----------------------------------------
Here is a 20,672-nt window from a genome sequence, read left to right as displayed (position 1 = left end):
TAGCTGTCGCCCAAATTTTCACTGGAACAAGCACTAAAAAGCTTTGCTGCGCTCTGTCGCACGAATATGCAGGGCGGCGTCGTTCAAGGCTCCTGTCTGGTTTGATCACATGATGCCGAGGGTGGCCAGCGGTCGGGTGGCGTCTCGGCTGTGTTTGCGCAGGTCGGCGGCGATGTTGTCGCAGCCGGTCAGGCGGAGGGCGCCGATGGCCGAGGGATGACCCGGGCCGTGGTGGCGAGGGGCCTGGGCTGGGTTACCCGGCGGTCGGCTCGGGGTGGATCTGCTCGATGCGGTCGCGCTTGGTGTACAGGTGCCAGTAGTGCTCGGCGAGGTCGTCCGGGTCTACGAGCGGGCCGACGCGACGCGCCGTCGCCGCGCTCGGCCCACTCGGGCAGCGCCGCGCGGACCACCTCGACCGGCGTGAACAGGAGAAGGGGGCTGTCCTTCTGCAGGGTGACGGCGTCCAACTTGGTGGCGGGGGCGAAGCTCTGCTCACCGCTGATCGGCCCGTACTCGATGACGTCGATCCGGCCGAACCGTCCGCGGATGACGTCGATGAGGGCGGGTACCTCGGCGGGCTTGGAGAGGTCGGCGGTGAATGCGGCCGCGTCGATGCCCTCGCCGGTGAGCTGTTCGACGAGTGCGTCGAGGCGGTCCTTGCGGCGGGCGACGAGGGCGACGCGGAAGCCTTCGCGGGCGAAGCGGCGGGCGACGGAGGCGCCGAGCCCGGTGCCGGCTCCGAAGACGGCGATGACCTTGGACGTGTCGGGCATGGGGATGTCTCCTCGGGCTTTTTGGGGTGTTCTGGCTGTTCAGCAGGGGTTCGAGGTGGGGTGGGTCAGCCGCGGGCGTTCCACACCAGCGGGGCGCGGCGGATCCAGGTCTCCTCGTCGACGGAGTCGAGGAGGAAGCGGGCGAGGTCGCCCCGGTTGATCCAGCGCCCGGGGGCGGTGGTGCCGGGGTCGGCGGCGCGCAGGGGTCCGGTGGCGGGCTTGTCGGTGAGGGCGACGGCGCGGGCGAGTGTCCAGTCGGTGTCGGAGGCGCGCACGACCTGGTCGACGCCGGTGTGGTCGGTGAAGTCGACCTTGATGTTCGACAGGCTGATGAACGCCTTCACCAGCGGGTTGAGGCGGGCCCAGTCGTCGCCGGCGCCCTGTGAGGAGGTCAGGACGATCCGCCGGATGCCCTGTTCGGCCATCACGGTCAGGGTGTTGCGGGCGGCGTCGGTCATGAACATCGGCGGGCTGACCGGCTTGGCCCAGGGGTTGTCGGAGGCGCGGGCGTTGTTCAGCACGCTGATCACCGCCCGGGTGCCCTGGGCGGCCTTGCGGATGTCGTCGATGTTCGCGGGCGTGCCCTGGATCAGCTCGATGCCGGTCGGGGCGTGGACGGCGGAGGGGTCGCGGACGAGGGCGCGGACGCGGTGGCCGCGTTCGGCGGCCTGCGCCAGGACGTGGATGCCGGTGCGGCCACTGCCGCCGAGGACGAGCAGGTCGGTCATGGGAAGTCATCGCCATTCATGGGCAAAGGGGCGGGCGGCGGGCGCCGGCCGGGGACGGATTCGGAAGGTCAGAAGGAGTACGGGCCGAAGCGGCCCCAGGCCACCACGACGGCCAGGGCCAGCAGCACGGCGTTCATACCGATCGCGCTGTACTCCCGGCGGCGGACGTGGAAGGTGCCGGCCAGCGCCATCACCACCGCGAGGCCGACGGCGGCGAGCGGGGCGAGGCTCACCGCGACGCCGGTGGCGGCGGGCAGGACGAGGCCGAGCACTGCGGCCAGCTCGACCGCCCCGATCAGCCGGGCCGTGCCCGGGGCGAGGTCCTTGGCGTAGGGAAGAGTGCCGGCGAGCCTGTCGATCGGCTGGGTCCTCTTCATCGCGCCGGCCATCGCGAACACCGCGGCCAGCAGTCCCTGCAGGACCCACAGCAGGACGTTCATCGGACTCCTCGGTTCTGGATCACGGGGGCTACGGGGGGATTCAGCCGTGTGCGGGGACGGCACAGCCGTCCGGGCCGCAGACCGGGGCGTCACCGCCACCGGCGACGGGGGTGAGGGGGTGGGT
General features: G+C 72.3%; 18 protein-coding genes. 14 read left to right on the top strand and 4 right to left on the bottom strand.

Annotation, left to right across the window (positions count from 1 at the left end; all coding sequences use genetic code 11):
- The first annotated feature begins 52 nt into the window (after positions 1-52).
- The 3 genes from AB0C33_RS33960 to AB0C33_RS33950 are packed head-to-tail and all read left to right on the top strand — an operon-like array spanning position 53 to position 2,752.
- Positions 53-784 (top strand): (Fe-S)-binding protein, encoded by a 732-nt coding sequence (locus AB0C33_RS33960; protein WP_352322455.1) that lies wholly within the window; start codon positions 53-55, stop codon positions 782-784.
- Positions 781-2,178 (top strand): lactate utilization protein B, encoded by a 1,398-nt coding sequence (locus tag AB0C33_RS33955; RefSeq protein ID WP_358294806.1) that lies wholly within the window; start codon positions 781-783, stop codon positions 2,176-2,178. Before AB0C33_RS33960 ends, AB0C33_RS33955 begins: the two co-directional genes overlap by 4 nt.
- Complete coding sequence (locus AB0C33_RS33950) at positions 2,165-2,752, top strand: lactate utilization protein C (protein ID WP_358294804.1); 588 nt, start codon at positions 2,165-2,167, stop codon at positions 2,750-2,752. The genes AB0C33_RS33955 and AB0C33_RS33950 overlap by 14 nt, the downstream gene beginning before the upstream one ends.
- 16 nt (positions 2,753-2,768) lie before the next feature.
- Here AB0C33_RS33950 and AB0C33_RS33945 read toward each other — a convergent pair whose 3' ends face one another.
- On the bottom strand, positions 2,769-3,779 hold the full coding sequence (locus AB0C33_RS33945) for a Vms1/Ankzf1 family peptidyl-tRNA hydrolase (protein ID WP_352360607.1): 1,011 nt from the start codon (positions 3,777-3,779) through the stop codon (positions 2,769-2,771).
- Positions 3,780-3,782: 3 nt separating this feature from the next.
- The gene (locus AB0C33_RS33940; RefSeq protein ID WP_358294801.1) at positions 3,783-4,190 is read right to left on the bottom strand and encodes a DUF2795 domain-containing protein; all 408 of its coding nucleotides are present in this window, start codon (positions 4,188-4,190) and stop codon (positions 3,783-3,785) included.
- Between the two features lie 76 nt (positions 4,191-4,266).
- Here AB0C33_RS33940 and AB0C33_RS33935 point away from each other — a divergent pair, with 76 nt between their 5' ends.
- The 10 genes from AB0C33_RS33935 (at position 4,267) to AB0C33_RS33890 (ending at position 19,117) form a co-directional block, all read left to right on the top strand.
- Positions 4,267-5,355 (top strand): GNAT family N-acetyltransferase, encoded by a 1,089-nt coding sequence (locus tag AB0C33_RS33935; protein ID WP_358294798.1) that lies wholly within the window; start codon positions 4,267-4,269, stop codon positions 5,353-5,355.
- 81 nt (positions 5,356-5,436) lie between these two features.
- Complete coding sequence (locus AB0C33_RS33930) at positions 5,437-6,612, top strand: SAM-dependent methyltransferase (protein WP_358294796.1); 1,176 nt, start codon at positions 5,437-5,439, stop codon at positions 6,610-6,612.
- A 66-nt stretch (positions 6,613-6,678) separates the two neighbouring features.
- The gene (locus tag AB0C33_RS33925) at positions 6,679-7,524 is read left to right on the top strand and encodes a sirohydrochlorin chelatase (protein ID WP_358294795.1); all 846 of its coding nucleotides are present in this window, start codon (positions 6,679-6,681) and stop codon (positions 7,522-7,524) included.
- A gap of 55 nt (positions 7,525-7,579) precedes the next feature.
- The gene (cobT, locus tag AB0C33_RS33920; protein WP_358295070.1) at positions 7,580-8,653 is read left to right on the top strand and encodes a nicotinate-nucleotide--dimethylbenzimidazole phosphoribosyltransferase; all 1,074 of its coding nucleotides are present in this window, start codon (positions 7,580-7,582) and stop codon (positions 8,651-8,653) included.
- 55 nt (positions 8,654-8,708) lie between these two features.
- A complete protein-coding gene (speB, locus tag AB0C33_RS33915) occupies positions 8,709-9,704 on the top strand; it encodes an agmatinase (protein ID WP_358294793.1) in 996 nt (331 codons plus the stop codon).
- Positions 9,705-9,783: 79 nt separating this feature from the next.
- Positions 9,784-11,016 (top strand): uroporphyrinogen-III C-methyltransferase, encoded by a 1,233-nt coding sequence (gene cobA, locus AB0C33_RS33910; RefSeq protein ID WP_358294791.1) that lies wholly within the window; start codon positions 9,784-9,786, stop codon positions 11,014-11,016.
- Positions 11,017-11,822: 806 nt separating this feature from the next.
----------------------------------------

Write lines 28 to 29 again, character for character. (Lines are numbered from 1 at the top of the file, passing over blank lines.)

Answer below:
- Positions 9,784-11,016 (top strand): uroporphyrinogen-III C-methyltransferase, encoded by a 1,233-nt coding sequence (gene cobA, locus AB0C33_RS33910; RefSeq protein ID WP_358294791.1) that lies wholly within the window; start codon positions 9,784-9,786, stop codon positions 11,014-11,016.
- Positions 11,017-11,822: 806 nt separating this feature from the next.